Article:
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Ancrod (Viprinex®) is currently under evaluation as a drug to treat thromboses (for example strokes). This evaluation is currently in phase III of the drug discovery process. Before, ancrod was used under its commercial name Arvin® to treat blocked blood vessels due to heavy smoking. Arvin® has been used for some decades in Germany and Austria, but the licenses were withdrawn sometime in the eighties. Ancrod is a component isolated from the venom of the Malayan pitviper, Calloselasma rhodostoma, a species responsible for a lot of snakebites, often followed by amputations, in Asia. Ancrod can also be found in the venom of other venomous snakes (pitvipers, vipers and cobras), but the highest concentration can be found in the venom of the Malayan pitviper. This component takes fibrinogen, a protein involved in blood coagulation, out of the blood. Fibrinogen can often be found in elevated concentrations in clogged blood vessels. In Germany, two pharmaceutical companies (Neurobiological Technologies Inc. and Nordmark) acquired 1500 Malayan pitvipers last year for this research. The centre where these snakes are housed, cost around € 4.5 million and the snakes will be milked every month.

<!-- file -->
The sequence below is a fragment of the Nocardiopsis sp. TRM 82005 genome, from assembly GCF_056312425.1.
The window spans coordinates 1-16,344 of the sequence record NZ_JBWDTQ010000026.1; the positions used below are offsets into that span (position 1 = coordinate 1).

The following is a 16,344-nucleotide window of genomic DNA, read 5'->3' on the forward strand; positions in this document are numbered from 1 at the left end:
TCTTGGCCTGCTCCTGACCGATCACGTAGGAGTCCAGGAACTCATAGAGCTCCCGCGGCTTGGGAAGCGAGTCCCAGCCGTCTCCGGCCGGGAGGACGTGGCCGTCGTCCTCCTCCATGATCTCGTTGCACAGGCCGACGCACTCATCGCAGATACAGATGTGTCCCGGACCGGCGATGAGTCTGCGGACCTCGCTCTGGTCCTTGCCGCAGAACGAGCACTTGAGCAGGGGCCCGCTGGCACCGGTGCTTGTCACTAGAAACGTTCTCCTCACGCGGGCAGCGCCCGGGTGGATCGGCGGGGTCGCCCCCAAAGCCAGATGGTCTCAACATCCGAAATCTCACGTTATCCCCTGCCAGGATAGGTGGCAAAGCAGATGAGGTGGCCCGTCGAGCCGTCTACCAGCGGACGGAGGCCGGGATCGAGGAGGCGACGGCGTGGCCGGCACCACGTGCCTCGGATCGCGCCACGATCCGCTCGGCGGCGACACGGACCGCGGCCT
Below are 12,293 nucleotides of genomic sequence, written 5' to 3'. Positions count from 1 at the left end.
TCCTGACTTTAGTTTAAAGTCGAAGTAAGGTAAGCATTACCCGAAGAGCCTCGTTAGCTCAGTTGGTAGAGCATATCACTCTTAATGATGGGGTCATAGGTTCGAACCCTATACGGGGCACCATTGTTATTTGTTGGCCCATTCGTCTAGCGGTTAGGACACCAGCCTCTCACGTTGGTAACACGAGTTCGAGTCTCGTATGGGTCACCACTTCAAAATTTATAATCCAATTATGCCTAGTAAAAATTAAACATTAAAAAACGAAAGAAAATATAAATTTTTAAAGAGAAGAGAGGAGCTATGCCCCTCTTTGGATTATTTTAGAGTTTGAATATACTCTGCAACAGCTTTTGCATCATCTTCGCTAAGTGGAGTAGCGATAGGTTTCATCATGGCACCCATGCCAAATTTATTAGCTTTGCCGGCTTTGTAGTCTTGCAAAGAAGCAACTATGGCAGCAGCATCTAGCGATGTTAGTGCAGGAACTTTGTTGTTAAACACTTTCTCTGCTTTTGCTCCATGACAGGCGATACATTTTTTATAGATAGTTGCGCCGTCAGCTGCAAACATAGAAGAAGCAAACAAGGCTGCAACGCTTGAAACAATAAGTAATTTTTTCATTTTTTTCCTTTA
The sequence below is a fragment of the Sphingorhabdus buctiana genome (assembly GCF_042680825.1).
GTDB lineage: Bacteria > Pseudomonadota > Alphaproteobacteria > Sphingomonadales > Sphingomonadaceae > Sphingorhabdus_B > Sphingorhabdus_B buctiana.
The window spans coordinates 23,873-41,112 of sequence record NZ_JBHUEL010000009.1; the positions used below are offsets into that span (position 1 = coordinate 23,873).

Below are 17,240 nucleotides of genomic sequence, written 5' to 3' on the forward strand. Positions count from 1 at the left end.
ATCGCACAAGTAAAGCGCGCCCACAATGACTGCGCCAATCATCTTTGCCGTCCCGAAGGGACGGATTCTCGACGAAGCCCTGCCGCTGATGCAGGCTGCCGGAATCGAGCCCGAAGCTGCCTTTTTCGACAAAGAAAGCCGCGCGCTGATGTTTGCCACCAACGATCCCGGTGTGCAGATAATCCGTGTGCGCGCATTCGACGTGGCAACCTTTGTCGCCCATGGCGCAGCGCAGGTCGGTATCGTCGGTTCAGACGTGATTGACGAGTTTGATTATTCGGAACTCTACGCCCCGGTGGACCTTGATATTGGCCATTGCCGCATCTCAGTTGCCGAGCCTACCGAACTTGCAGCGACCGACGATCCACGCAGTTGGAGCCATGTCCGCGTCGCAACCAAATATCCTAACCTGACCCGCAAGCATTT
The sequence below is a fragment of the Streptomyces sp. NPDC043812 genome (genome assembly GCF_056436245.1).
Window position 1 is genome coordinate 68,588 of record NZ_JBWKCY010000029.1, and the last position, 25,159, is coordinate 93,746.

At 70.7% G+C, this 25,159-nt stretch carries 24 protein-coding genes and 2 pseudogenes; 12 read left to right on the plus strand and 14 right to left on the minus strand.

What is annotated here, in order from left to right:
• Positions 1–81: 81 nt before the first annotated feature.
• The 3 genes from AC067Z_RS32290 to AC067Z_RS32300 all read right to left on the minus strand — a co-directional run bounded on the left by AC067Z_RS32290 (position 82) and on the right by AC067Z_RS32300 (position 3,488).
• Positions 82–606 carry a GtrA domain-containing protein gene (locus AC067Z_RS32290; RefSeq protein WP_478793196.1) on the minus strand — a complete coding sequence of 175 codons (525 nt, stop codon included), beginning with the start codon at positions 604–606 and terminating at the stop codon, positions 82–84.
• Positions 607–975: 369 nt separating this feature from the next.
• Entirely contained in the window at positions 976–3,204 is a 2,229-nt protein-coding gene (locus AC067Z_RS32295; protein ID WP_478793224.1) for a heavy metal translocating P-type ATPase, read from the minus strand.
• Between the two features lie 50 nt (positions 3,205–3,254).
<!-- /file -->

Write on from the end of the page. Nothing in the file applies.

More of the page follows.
In the human body, blood clots can lead to a lot of trouble. They deprive certain parts of the body from oxygen, leading to possible necrosis. When this happens in the brain, this is called a stroke. In the US about 100.000 people per year suffer from blood clots in the legs. A common consequence hereof is amputation of the leg. The venom of the north-American copperhead (Agkistrodon contortrix), contains a component called fibrolase. This component may lead to degradation of blood clots. A US-based company, Nuvelo, reproduced this component using DNA recombination and patented it under the name alfimeprase. This company is currently examining this component to treat blood clots in the legs. Their goal is to inject alfimeprase locally, at the site of a blood clot, via a catheter, leading to its dissolution. Blood clots use the blood clotting factor fibrin, a threadlike protein. In a clot, fibrin proteins are attached to each other in threads. Alfimeprase works directly on the fibrin, which causes degradation of this blood clotting factor. It also works well on the place where it is injected, near the blood clot. Afterwards, it will be quickly inactivated by a protein in our blood called alpha-2 macroglobulin.